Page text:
SHE looks like any other mischievous four-year-old – full of smiles, fun and laughter.
But Morven Hutchison is one of only 12 people in Scotland to have cystinosis, a genetic disease which attacks the organs, particularly the kidneys.
Diagnosed as a baby, her life revolves around medicine, with her parents all too aware that come adulthood she will need an organ transplant.
Determined to raise awareness and money for research, her father, Neil, 34, is setting off from Edinburgh on a 1150-mile, 12-day cycle trek across Britain and Ireland – backed by an army of supporters.
He said: “I’ve been completely taken aback by how generous people and companies have been in giving us their services.”
Mr Hutchison, head of operational risk at Edinburgh investment management company Martin Currie, will leave on Monday with nine friends, neighbours and relatives. They will pass through London, Cardiff, Dublin and Belfast before returning, already having raised more than £34,000 in sponsorship for Cystinosis Foundation UK, of which Mr Hutchison is a trustee.
The fundraiser has also been given a boost from food manufacturer Halls, which has paid for most of the meals the cyclists will consume, as well as Holiday Inn, which has provided rooms along the route.
Morven was nine months old when doctors discovered she had cystinosis. She takes three different medicines at regular intervals every day, including in the middle of the night. Patients taking these drugs often suffer vomiting and low appetite, meaning they get tired and prone to infection.
Mr Hutchison said: “The medicines are very, very crude and it’s a cast-iron certainty that she will need a kidney transplant. It’s all about prolonging the time until that day.”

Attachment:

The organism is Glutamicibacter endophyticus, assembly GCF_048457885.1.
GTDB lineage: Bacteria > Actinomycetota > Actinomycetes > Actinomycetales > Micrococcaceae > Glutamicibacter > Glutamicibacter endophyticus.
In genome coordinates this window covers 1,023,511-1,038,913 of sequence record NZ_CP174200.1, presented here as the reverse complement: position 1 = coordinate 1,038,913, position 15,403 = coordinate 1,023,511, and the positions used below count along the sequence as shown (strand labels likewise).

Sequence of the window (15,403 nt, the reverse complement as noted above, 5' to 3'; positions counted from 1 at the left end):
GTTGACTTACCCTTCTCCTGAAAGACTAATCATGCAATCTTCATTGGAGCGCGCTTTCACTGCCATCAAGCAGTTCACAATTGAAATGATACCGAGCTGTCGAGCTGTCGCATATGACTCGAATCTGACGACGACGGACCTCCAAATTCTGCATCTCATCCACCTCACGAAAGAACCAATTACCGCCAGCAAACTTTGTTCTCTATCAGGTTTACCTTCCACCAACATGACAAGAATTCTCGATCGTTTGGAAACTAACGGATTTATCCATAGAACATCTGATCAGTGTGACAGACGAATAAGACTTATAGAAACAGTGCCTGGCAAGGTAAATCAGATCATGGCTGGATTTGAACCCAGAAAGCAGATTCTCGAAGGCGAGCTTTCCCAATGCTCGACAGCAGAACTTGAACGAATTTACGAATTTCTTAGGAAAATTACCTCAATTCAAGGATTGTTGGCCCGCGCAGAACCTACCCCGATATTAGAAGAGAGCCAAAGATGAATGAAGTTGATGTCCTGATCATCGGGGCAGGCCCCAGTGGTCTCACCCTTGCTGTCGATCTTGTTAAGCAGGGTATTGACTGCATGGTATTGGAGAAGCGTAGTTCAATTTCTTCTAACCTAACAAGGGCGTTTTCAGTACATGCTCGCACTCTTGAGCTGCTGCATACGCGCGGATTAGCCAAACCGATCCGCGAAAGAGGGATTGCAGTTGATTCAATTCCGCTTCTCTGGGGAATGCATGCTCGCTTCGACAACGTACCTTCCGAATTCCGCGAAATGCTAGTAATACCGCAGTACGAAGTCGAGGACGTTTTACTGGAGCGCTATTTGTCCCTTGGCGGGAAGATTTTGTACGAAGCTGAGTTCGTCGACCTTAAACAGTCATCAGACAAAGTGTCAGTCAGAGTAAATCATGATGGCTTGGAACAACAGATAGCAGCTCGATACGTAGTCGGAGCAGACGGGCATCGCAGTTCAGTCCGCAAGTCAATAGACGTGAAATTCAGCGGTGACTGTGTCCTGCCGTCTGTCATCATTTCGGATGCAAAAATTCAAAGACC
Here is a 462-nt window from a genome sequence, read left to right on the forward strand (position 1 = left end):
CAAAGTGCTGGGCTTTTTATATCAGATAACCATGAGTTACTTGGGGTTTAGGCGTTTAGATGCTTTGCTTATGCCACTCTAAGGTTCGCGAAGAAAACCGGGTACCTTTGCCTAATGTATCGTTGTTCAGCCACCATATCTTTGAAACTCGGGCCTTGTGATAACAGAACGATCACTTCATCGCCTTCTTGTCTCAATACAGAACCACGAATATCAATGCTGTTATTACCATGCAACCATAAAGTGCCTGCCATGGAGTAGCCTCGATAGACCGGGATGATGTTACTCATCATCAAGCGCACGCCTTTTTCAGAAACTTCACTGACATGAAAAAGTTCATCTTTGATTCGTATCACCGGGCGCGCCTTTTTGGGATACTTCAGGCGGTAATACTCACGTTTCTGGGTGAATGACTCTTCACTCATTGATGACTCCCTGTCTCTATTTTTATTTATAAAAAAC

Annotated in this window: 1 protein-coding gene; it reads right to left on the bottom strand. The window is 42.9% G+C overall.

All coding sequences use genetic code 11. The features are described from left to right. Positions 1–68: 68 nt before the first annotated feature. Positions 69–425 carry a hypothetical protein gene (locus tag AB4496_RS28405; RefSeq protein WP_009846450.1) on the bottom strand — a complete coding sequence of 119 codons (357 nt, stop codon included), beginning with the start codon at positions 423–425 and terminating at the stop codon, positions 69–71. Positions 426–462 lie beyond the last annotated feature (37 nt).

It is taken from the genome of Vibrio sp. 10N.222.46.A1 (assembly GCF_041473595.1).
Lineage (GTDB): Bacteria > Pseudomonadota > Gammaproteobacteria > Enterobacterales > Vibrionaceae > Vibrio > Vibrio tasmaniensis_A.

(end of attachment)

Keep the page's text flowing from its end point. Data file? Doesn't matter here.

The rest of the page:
The proud father described Morven as a regular “girly girl” who goes to nursery and enjoys drawing, crafts and baking. Her biggest obsession is the hit Disney film Frozen.
He said: “You can’t wrap her in cotton wool. She’s certainly not in a bubble, she gets on with things.”
Mr Hutchison’s training has been interrupted by chest infections and a job change. He also only began cycling regularly 18 months ago, and until last summer the longest distance he had covered was 40 miles. But he is confident he is ready for the 100-mile-a-day odyssey, with two ferry journeys between Ireland and Great Britain as the only rest breaks.
At least one group member has experience of touring, with Neil’s brother Grant – the drummer in Scottish indie band Frightened Rabbit – also taking to the saddle. Another brother and band member, Scott, will drive one of the support vehicles.
Mr Hutchison said: “Frightened Rabbit have been amazing, they’re always auctioning signed drumskins or sketches. They charge a fiver for the guest list on the door that goes to the charity.”
n Donate to the appeal at www.justgiving.com/greatbigcycle